I’m always impressed when an organization takes a soup-to-nuts look at how it can promote sustainability in its operations, and back in July I wrote about how the state Department of Fish and Wildlife was doing just that. Well, there’s another organization closer to home that is showing real leadership in sustainability.
A short while back I had the pleasure of hearing a presentation from the folks at UC Davis Dining Services titled “Eating Away Our Carbon Footprint: Sustainable Practices in UC Dining Services.” What seemed like a rather pedestrian title became a stunning explication of a comprehensive program to pursue sustainability and environmental responsibility.
A brief aside: I sometimes fear that the stream of very positive articles from me about what UC Davis is doing in regards to sustainability might get tiresome for readers but, truly, what is happening on the campus in our community is remarkable and it is pervasive throughout seemingly every nook and cranny of the university’s operations.
So please bear with me as I toot their horn again.
The official goal of the UC system is to provide 20 percent of the food consumed at university facilities from sustainable sources by 2020. UCD, however, already has met that goal, and has set its sights on 40 percent by 2020. And the goal is not just environmental: Staff indicate that doing so can encourage a more “healthy student body” by reducing the “freshman 15” (estimated pounds of weight gained by first-year college students) down to five.
Importantly, they have employees whose jobs are to promote sustainability, a director of sustainability and nutrition, a sustainability manager and a sustainability and education coordinator. Assigning people to reach a goal is the difference between talking about something and actually getting it done.
One of the biggest challenges of eating sustainably is that it generally costs more to purchase, for example, grass-fed beef and eggs from cage-free chickens. UC Dining Services, however, figured out how to offset these increases. A seemingly simple switch from providing a tray for students to use for multiple food items (a plate for a burger, a bowl for fruits, etc.) to not providing the tray had very positive results.
First, and the most obvious, there’s no need to clean trays that aren’t used. Nor is there a need to buy new trays over time. But the real savings were not from the trays themselves. Since there’s less space on a plate than on a tray, students tended to take less food. They ate the same amount, but wasted less. So, the university got a double benefit: reduced cost to buy food and, according to the Dining Service’s bi-quarterly waste audit report, reduced food waste by 50 percent.
The “no tray” practice has become a national norm for university food systems.
UCD also instituted a “Try a Taste” program that lets students taste a menu item before putting it on their plate. This practice also significantly reduced waste.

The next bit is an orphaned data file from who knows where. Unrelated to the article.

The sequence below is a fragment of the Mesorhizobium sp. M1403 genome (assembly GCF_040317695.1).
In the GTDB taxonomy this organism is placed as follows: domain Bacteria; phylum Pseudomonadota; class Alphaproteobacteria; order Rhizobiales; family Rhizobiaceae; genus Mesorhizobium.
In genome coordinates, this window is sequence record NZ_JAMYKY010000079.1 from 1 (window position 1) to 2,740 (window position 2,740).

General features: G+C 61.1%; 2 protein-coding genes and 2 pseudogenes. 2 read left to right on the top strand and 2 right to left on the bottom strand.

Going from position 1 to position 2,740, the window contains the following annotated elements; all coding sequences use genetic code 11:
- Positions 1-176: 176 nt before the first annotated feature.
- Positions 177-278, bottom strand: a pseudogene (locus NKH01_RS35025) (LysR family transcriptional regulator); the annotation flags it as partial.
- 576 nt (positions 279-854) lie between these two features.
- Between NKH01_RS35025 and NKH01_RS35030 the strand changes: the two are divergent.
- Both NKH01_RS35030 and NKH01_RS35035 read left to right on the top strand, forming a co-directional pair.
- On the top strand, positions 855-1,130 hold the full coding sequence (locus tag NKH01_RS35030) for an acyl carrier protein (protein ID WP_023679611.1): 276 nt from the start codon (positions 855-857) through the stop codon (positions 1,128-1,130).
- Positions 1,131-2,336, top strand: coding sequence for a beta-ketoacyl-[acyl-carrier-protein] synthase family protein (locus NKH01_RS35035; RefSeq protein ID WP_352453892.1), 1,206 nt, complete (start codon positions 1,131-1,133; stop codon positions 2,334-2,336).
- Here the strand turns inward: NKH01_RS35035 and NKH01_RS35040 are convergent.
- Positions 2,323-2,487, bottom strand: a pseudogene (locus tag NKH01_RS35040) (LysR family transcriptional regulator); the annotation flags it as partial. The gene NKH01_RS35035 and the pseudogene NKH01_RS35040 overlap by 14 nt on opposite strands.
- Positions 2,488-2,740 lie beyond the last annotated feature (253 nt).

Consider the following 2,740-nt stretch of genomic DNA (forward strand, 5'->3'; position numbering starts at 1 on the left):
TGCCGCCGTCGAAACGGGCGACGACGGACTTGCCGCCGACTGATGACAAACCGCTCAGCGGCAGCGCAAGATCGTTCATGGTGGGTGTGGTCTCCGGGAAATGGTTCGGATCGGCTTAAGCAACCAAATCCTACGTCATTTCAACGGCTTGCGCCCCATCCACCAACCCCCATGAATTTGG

UCD Dining Services, as mentioned above, provides grass-fed beef for burgers as well as cage-free eggs for various menu items. There is a standing “Meatless Monday” promotion wherein, while meat is still on the menu, a non-meat item is highlighted and advertised as a vegetarian option.
They also organize a “Green Chef Challenge” similar to the popular Iron Chef challenges, to come up with recipes that take advantage of food sourced from the Student Farm. And the Cuarto Dining Hall is generally recognized as having the best salad bar in Yolo County.
Initiation of food composting at all resident dining halls and other eating establishments was a key factor in increasing the university’s overall waste diversion.
And just how thorough is UCD Dining Services in its approach to sustainability of the campus food system? Two examples serve to give an idea. Have you ever wanted a Snickers bar when at a football game at Aggie Stadium? You won’t find one because the wrappers are not compostable. Aggie Stadium is a zero-waste facility, right down to the replacement of plastic straws with compostable straws.
And, if you wonder why you can’t find a plastic lid for your soft drink at the Coffee House, it’s because thus far they have been unable to find a lid that is compostable.
The UCD program also reaches into the community. It operates a “Food Recovery Network” that sends surplus production from the Student Farm to Davis Community Meals and César Chávez Plaza.
As a parent of a student who attended one of the other UC campuses, I was particularly impressed with the UCD “Swipe Out Hunger” program. Students are issued cards (like a credit card) to “swipe” at any of the various food outlets on campus. Through Thursday, students may sign up to donate a maximum of 10 swipes worth of food to the Yolo Food Bank. In 2012, this allowed Dining Services to purchase (at cost from its bulk food provider) 335 cases of food that the Food Bank was able to use to assist 8,000 to 10,000 Yolo County families.
— John Mott-Smith is a resident of Davis; this column is published on the first and third Thursdays of each month. Send comments to firstname.lastname@example.org